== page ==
Glenn Meek v. The State of Texas--Appeal from 299th District Court of Travis County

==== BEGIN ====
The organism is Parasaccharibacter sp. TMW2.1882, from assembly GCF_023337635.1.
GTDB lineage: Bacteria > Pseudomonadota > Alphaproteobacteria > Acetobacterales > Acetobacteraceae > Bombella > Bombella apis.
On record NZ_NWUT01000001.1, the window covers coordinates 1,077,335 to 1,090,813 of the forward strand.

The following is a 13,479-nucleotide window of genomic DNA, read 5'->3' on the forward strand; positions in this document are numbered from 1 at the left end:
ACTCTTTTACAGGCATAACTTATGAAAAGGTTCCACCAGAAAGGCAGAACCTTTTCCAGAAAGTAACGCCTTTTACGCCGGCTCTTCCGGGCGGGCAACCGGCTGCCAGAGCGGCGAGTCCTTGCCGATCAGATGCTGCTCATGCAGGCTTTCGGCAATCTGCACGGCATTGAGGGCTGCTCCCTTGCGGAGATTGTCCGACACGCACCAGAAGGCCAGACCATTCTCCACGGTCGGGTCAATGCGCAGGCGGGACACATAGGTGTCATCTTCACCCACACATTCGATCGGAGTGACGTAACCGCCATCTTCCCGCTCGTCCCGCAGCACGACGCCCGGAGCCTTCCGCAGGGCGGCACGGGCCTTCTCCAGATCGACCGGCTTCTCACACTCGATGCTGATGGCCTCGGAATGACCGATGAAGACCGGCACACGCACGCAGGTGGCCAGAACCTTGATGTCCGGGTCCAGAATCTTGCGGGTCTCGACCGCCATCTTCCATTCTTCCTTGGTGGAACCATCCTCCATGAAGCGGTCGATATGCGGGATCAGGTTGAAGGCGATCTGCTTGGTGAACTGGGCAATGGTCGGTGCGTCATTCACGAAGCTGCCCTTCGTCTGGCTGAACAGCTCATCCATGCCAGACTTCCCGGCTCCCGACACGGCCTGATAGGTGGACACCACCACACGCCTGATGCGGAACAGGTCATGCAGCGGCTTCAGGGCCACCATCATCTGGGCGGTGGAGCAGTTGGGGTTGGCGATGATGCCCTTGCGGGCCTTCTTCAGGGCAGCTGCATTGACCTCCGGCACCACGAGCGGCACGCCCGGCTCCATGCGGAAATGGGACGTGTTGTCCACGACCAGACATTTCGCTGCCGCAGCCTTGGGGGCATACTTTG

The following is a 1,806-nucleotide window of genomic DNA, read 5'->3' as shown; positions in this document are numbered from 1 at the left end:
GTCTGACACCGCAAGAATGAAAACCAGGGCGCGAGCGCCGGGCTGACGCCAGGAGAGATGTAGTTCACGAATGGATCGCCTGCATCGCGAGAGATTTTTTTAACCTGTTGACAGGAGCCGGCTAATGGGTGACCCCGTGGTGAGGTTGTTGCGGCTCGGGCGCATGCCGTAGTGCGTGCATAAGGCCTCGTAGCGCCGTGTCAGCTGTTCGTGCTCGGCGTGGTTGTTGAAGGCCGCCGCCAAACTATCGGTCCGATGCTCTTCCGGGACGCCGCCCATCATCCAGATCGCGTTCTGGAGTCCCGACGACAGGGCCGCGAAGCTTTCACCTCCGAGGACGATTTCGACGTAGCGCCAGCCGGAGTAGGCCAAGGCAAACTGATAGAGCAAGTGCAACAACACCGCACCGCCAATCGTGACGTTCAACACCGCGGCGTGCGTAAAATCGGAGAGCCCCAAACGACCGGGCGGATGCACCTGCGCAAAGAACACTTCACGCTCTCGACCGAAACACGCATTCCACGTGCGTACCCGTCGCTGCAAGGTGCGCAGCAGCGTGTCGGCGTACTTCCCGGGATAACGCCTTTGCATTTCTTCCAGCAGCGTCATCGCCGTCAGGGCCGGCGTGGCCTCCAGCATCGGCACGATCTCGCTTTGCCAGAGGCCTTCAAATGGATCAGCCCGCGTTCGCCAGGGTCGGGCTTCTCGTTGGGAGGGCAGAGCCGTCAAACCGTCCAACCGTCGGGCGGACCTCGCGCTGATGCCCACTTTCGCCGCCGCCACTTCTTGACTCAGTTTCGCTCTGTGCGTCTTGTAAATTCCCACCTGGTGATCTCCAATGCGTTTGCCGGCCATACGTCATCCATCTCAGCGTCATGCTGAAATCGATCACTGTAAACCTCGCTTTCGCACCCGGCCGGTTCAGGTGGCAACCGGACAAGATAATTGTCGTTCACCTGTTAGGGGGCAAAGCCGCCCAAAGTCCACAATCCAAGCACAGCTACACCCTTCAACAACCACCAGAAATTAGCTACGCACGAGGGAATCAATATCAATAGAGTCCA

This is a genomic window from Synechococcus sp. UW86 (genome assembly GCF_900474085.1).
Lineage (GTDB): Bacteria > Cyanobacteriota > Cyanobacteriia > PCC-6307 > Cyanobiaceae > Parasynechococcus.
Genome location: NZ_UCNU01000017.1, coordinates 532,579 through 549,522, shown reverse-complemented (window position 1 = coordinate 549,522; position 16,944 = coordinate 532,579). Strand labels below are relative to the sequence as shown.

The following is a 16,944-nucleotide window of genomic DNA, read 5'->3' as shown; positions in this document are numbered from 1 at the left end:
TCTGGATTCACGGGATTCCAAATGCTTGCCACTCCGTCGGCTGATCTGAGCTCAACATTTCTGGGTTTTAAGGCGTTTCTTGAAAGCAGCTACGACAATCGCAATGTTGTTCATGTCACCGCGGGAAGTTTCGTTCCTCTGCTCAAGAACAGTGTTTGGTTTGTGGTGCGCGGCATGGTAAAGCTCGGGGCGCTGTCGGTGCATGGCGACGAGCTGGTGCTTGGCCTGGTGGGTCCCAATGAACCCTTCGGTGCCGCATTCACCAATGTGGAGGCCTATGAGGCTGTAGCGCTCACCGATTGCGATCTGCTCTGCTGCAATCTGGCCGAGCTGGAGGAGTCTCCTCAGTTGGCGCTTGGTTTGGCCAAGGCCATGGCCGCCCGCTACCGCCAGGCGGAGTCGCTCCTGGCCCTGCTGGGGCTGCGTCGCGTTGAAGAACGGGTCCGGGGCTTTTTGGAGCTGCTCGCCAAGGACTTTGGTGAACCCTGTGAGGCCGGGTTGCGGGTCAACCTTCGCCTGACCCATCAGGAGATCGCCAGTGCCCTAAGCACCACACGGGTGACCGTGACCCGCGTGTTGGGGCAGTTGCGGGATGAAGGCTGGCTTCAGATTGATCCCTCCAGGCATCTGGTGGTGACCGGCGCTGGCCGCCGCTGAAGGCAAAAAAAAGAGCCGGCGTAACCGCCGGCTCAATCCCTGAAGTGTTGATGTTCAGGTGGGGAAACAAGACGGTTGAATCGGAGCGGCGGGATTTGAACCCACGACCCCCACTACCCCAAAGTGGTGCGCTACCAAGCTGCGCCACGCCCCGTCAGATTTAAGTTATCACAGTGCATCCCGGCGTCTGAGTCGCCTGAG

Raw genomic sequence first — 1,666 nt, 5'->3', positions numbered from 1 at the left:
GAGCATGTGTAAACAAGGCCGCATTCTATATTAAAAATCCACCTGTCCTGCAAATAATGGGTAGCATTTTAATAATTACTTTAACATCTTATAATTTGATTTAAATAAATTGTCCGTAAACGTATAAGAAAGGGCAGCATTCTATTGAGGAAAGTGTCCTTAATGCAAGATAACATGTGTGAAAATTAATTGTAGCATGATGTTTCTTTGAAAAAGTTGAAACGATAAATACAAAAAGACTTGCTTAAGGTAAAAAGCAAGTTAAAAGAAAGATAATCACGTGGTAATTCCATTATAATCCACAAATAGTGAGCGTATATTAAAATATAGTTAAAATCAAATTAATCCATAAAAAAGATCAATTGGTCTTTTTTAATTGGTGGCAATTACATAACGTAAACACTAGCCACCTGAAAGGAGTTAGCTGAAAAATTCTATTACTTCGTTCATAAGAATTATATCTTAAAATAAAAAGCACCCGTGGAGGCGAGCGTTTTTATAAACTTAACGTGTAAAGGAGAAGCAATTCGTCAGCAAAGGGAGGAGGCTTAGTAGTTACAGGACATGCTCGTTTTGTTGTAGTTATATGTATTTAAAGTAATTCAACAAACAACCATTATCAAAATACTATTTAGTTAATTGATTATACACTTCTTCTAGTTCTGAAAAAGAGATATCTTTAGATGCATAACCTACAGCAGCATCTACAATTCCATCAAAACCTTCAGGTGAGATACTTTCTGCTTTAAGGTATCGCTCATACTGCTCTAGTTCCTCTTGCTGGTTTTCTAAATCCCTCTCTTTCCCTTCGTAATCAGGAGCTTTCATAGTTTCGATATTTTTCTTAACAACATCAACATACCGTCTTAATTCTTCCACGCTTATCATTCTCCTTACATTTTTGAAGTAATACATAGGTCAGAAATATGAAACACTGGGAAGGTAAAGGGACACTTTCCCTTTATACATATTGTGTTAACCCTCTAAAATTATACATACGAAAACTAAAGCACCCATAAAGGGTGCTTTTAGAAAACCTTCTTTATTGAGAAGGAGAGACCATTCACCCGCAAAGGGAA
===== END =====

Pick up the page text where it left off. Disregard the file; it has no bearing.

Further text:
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TEXAS COURT OF APPEALS, THIRD DISTRICT, AT AUSTIN NO. 03-05-00269-CR Glenn Meek, Appellant v. The State of Texas, Appellee FROM THE DISTRICT COURT OF TRAVIS COUNTY, 299TH JUDICIAL DISTRICT NO. D-1-DC-2004-202554, HONORABLE JON WISSER, JUDGE PRESIDING MEMORANDUM OPINION This case concerns the admissibility and the sufficiency of the evidence used to convict Glenn Alan Meek of felony driving while intoxicated. A jury found Meek guilty of felony DWI. The court assessed punishment at twenty-five years in prison. See Tex. Pen. Code Ann. § 49.09(b)(2) (West 2003) (DWI third conviction). Meek raises two issues on appeal. In his first issue, he contends that the evidence was legally insufficient to prove his identity as the person convicted in one of the two prior DWI offenses that are required to prove felony DWI. See id. In his second issue, Meek argues that the admission of inculpatory statements he made after his arrest and prior to receiving his Miranda warnings violated his right against self-incrimination. U.S. Const. amend. V, XIV. We affirm the conviction. Officer Randy Ballard of the Austin Police Department testified that, at approximately 1 a.m. on June 5, 2004, he saw a vehicle run a red light. He then followed the vehicle for approximately two and a half blocks until he saw it fail to come to a complete stop while turning right on red at the intersection of 11th Street and the Interstate 35 frontage road. Ballard testified that Meek s GMC Jimmy was moving in a jerking motion. Meek pulled over into the parking lot of a hotel within half a block after Ballard turned on his overhead lights. Activation of the lights also triggered Ballard s car-mounted video camera to record. Ballard testified that when he approached the vehicle and began speaking to Meek he noticed the odor of alcohol, that Meek s eyes were bloodshot, and that Meek s speech was slurred. Ballard then asked Meek to step out of the vehicle. In response to an investigative line of questioning in which Ballard sought to determine what Meek had to eat and drink that night, Meek told Ballard that he was taking medication.1 Ballard then administered field sobriety tests the horizontal gaze nystagmus (HGN) test, the walk-and-turn test, the one-leg stand test, and the Romberg balance test. Ballard testified that Meek performed poorly enough on the tests to be arrested for DWI. He also testified that, prior to performing the one-leg stand test, Meek said that he had a hurt back or ruptured disc that would make his performance a little shaky on the one-leg test. Ballard further testified that Meek then stated a second time that he was taking medication (Soma) for his back. The videotape recording of the sobriety tests and arrest shows that when Ballard handcuffed Meek and told him he was under arrest for DWI, Meek asked Ballard to please go ahead and let [him] just book into the nearest motel. Meek requested at least six times that he be allowed to check into a motel instead of being arrested. Before he was put in the patrol car, Meek remarked 1 Meek stated he was taking Adavan for anxiety and Soma for a ruptured disc in his back. 2 again about the medication that [he s] taking. When Meek was in the back of the patrol car, Ballard read him the DIC-24 form requesting a blood and/or breath sample and explaining the consequences of his refusal. Ballard then requested a sample from Meek, to which Meek responded that he was under psych meds. During the trial, the videotape of the arrest was played for the jury until this point and was then stopped. To satisfy the elements of felony DWI, the State offered evidence of two prior convictions of Meek for DWI offenses. The evidence consisted of penitentiary packets for a conviction in cause no. 843207, contained in State s exhibit 2 (SX-2), and cause no. 528376 (SX-4), each containing the judgment, front and side view photographs, and a fingerprint card taken of the individual convicted in each respective cause number. Travis County Deputy Sheriff Toby Cross, a fingerprint expert, testified that the fingerprints contained in SX-2 matched fingerprints taken from Meek on the morning of the trial. Cross testified that he was not able to match Meek s fingerprints with the fingerprints contained in SX-4, due to the poor quality of the print card in SX-4. Cross testified that certain identifying information contained in SX-4 the name, State Identification Number (SID), and signature was the same as information contained in SX-2 and SX-7, which included a handwritten letter that Meek sent to Ballard from the Del Valle Correctional Center. This letter asked Ballard not to testify at Meek s trial. The letter was signed: Glenn Alan Meek. The return address on the envelope was signed: Glenn A. Meek. The jury found beyond a reasonable doubt that Meek was the individual previously convicted of DWI in cause numbers 843207 and 528376 and found him guilty of the offense of felony DWI. Based on this verdict, the judge sentenced Meek to twenty-five years in prison. 3 In his first issue, Meek contends that the evidence is legally insufficient to prove that he was convicted of two previous DWI offenses. Texas Penal Code section 49.09(b)(2) provides that an offense [of driving while intoxicated] under section 49.04 . . . is a felony . . . if it is shown on the trial of the offense that the person has previously been convicted two times of any other offense relating to the operating of a motor vehicle while intoxicated . . . . Tex. Pen. Code Ann. § 49.09 (West 2003). Previous convictions of driving while intoxicated are an essential part of the felony DWI offense that must be alleged and proved by sufficient evidence. Johnson v. State, 269 S.W.2d 393, 394 (Tex. Crim. App. 1954); White v. State, 634 S.W.2d 81, 82 (Tex. App. Austin 1982, no pet.). The indictment against Meek alleges two prior convictions: a 2000 conviction of operating a motor vehicle while intoxicated, cause no. 843207, and a 1993 conviction of operating a motor vehicle while intoxicated, cause no. 528376. Meek does not dispute that he was convicted of DWI in cause no. 843207, but he challenges the legal sufficiency of the evidence to establish that he was the individual convicted in cause no. 528376. In a legal sufficiency review, we examine the evidence in the light most favorable to the verdict and determine whether any rational trier of fact could have found the essential elements of the crime beyond a reasonable doubt. Jackson v. Virginia, 443 U.S. 307, 319 (1979); Sanders v. State, 119 S.W.3d 818, 820 (Tex. Crim. App. 2003). There is no exclusive manner of proving a defendant s identity as to prior convictions. Littles v. State, 726 S.W.2d 26, 32 (Tex. Crim. App. 1987) (op. on reh g); Green v. State, 140 S.W.3d 776, 777 (Tex. App. Eastland 2004, no pet.). Each case is to be judged on its own individual merits. Littles, 726 S.W.2d at 32. One means of proving identity for purposes of enhancement includes the introduction of certified copies of the judgment, sentence, and record of the Texas Department of Corrections or a county jail, including 4 fingerprint records of the person convicted, supported by expert testimony identifying them as identical with known prints of the accused. Id. at 31. Because there is no exclusive means of proving identity with respect to prior convictions, even unorthodox proof of identity will support an enhancement of the offense if it is sufficient to prove identity. Id. at 31-32. In Littles, the court of criminal appeals held that a jury could compare photographs in two penitentiary packets relating to separate offenses to determine if the individual identified by fingerprints as the person convicted of one offense was the same person convicted of the second offense. Id. at 32. The court held such photographic evidence to be sufficient. Id. At trial, the State introduced a penitentiary packet for cause no. 528376, containing a fingerprint card, the judgment for cause no. 528376, and photographs a front and side view of the individual convicted in cause no. 528376. The penitentiary packet was certified by the ViceChairman of Classification and Records for the Texas Department of Criminal Justice Correctional Institutions Division. Meek argues that the State failed to prove that he was the individual convicted in cause no. 528376 because the fingerprint page in that penitentiary packet could not be matched to Meek s fingerprints due to the poor quality of the print card in the penitentiary packet. We find that the jury could compare the photographs contained within the penitentiary packets for the two prior offenses with Meek in the courtroom to determine that Meek was the individual convicted in cause no. 528376. The jury is capable of making such a comparison and no additional testimony is required regarding the photographs. See Yeager v. State, 737 S.W.2d 948, 952 (Tex. App. Fort Worth 1987, no pet.). In addition to the photographs, the documents in each penitentiary packet contain the same full name: Glenn Alan Meek, as well as the same SID: 651289. Meek correctly asserts for the first time on appeal that there is no evidence in the record that an SID 5 number is unique. Regardless, the jury could use the photographs to link the offenders in the two causes and use the fingerprints in the penitentiary packet for cause no. 843207 to link all of the information to Meek. See Littles, 726 S.W.2d at 32. Furthermore, the jury could compare the signature on the fingerprint card for cause no. 528376, and Meek s signature in the penitentiary packet for cause no. 843207, with his signature on the letter and envelope he sent to Ballard in connection with this case to determine that the individual convicted in the two previous instances and Meek are the same person. The State need not present expert testimony regarding the handwriting comparison because the jury is capable of making such a comparison. See Tex. Code Crim. Proc. Ann. art. 38.27 (West 2005). When viewed in the light most favorable to the jury s verdict, the evidence is legally sufficient for a rational jury to find beyond a reasonable doubt that Meek had twice been previously convicted of driving while intoxicated. Accordingly, we overrule Meek s first point of error. In his second issue, Meek challenges the admission into evidence of his post-arrest, pre-Miranda statements. He argues that these statements made after his arrest were erroneously admitted into evidence in violation of his Fifth Amendment right against self-incrimination. U.S. Const. amend. V. Meek made two post-arrest, pre-Miranda statements. After Meek was handcuffed and while being escorted to Ballard s patrol car, he remarked about the medications that [he s] taking. Then, after Ballard read Meek the DIC-24 and requested a blood or breath sample from him, Meek responded that he was under psych meds. Meek argues that these two statements should not have been admitted into evidence. He claims that his Miranda warnings were intentionally delayed to allow him to make inculpatory statements without being aware of his 6 constitutionally guaranteed choices. See Missouri v. Seibert, 542 U.S. 600, 604 (2004) (criticizing the question first interrogation technique). Meek challenges the admission of post-arrest statements only. Meek does not challenge the admission of pre-arrest statements he made concerning his use of medications. The videotape showed that, in response to questions immediately after the traffic stop, Meek stated that he had taken medications for anxiety and pain. Ballard testified and the videotape confirmed that, during the field sobriety tests, Meek volunteered that he had taken Soma for back pain. These statements made after the stop but before Meek was arrested, handcuffed, and put into the patrol car do not fall within Meek s point of error or the protections of Miranda v. Arizona, 384 U.S. 436, 47879 (1966). The Supreme Court was primarily concerned with protecting individuals from being coerced into confessions when subjected to custodial interrogations without knowledge of their rights. Id. at 458-70; Berkemer v. McCarty, 468 U.S. 420, 433 (1984). Temporary detentions during routine traffic stops generally do not fall within the Miranda protections. Berkemer, 468 U.S. at 43742. Police can even ask a modest number of questions and conduct sobriety tests without arresting a person. Id. at 440-42. Even arrest, handcuffing, and placement into a car for transport does not, without interrogation, invoke Miranda safeguards. Rhode Island v. Innis, 446 U.S. 291, 300 (1980). Interrogation under Miranda refers not only to express questioning, but also to any words or actions on the part of the police (other than those normally attendant to arrest and custody) that the police should know are reasonably likely to elicit an incriminating response from the suspect. Id. at 301 (footnote omitted). Meek s pre-arrest statements were not made in response to the conduct of a custodial interrogation without provision of Miranda warnings as in Seibert, 452 U.S. at 604. 7 We conclude that Meek was not in custody immediately after the stop when he told Ballard that he had taken medication, nor do we find evidence of intentional, improper delay in provision of Miranda warnings. Meek s voluntary assertion that the medication he was taking might affect his performance on field sobriety tests was not prompted by any question or behavior that the police should know would evoke an incriminating response. Because the admission of these prearrest statements was not challenged at trial or on appeal, any error in the admission of the similar post-arrest statements is harmless or waived. See Brooks v. State, 990 S.W.2d 278, 287 (Tex. Crim. App. 1999); Leday v. State, 983 S.W.2d 713, 718 (Tex. Crim. App. 1998); Thompson v. State, 537 S.W.2d 732, 735 (Tex. Crim. App. 1976). We nevertheless have considered the merits of Meek s complaints about the admission of his post-arrest statements regarding medications he had taken. Finding that they were not made in response to any interrogation or circumstances that police should know would evoke an incriminating response, we find no error in their admission. Having resolved all of the issues raised on appeal, we affirm the judgment. G. Alan Waldrop, Justice Before Justices Puryear, Pemberton and Waldrop Affirmed Filed: July 28, 2006 Do Not Publish 8